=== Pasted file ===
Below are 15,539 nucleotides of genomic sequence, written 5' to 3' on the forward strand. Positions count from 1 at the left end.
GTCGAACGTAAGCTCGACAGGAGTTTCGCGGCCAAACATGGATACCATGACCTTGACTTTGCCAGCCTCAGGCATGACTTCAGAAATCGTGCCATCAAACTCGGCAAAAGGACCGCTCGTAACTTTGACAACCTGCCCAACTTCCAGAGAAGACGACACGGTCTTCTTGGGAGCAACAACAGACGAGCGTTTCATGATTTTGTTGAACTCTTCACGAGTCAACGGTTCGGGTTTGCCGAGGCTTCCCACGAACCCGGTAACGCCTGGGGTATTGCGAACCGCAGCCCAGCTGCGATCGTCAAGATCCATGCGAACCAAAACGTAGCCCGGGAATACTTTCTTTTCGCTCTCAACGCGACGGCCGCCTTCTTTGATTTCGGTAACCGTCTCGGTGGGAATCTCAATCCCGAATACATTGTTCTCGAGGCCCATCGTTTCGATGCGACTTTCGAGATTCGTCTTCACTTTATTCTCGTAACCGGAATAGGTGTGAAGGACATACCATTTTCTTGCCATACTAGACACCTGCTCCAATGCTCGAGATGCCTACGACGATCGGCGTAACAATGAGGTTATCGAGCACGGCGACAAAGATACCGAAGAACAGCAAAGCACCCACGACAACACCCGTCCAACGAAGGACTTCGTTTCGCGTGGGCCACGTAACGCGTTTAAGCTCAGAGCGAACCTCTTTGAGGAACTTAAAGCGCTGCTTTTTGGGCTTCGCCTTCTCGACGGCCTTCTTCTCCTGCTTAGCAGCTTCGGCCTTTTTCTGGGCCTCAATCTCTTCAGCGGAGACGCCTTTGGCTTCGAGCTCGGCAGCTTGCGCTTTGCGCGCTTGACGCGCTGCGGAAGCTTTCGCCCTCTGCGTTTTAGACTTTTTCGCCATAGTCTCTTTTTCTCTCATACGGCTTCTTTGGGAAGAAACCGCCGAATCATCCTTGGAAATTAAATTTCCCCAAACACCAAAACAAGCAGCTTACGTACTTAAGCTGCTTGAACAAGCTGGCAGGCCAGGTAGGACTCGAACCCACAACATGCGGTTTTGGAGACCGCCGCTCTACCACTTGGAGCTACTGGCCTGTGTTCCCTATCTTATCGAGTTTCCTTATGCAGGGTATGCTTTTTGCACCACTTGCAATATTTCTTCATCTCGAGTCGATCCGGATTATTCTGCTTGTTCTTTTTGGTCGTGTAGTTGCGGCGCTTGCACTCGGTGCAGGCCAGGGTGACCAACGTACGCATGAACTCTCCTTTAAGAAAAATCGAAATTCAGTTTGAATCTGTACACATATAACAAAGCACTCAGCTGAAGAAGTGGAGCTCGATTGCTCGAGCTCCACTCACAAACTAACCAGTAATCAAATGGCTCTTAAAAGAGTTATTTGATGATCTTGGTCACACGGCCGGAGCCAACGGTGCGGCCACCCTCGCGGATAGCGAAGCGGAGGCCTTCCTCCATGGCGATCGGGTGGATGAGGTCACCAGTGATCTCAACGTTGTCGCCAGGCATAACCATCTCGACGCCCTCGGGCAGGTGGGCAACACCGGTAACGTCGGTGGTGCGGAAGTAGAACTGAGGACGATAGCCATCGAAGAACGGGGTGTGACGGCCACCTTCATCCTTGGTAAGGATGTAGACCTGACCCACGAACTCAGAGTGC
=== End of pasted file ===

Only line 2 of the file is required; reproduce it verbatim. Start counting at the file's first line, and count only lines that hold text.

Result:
GTCGAACGTAAGCTCGACAGGAGTTTCGCGGCCAAACATGGATACCATGACCTTGACTTTGCCAGCCTCAGGCATGACTTCAGAAATCGTGCCATCAAACTCGGCAAAAGGACCGCTCGTAACTTTGACAACCTGCCCAACTTCCAGAGAAGACGACACGGTCTTCTTGGGAGCAACAACAGACGAGCGTTTCATGATTTTGTTGAACTCTTCACGAGTCAACGGTTCGGGTTTGCCGAGGCTTCCCACGAACCCGGTAACGCCTGGGGTATTGCGAACCGCAGCCCAGCTGCGATCGTCAAGATCCATGCGAACCAAAACGTAGCCCGGGAATACTTTCTTTTCGCTCTCAACGCGACGGCCGCCTTCTTTGATTTCGGTAACCGTCTCGGTGGGAATCTCAATCCCGAATACATTGTTCTCGAGGCCCATCGTTTCGATGCGACTTTCGAGATTCGTCTTCACTTTATTCTCGTAACCGGAATAGGTGTGAAGGACATACCATTTTCTTGCCATACTAGACACCTGCTCCAATGCTCGAGATGCCTACGACGATCGGCGTAACAATGAGGTTATCGAGCACGGCGACAAAGATACCGAAGAACAGCAAAGCACCCACGACAACACCCGTCCAACGAAGGACTTCGTTTCGCGTGGGCCACGTAACGCGTTTAAGCTCAGAGCGAACCTCTTTGAGGAACTTAAAGCGCTGCTTTTTGGGCTTCGCCTTCTCGACGGCCTTCTTCTCCTGCTTAGCAGCTTCGGCCTTTTTCTGGGCCTCAATCTCTTCAGCGGAGACGCCTTTGGCTTCGAGCTCGGCAGCTTGCGCTTTGCGCGCTTGACGCGCTGCGGAAGCTTTCGCCCTCTGCGTTTTAGACTTTTTCGCCATAGTCTCTTTTTCTCTCATACGGCTTCTTTGGGAAGAAACCGCCGAATCATCCTTGGAAATTAAATTTCCCCAAACACCAAAACAAGCAGCTTACGTACTTAAGCTGCTTGAACAAGCTGGCAGGCCAGGTAGGACTCGAACCCACAACATGCGGTTTTGGAGACCGCCGCTCTACCACTTGGAGCTACTGGCCTGTGTTCCCTATCTTATCGAGTTTCCTTATGCAGGGTATGCTTTTTGCACCACTTGCAATATTTCTTCATCTCGAGTCGATCCGGATTATTCTGCTTGTTCTTTTTGGTCGTGTAGTTGCGGCGCTTGCACTCGGTGCAGGCCAGGGTGACCAACGTACGCATGAACTCTCCTTTAAGAAAAATCGAAATTCAGTTTGAATCTGTACACATATAACAAAGCACTCAGCTGAAGAAGTGGAGCTCGATTGCTCGAGCTCCACTCACAAACTAACCAGTAATCAAATGGCTCTTAAAAGAGTTATTTGATGATCTTGGTCACACGGCCGGAGCCAACGGTGCGGCCACCCTCGCGGATAGCGAAGCGGAGGCCTTCCTCCATGGCGATCGGGTGGATGAGGTCACCAGTGATCTCAACGTTGTCGCCAGGCATAACCATCTCGACGCCCTCGGGCAGGTGGGCAACACCGGTAACGTCGGTGGTGCGGAAGTAGAACTGAGGACGATAGCCATCGAAGAACGGGGTGTGACGGCCACCTTCATCCTTGGTAAGGATGTAGACCTGACCCACGAACTCAGAGTGC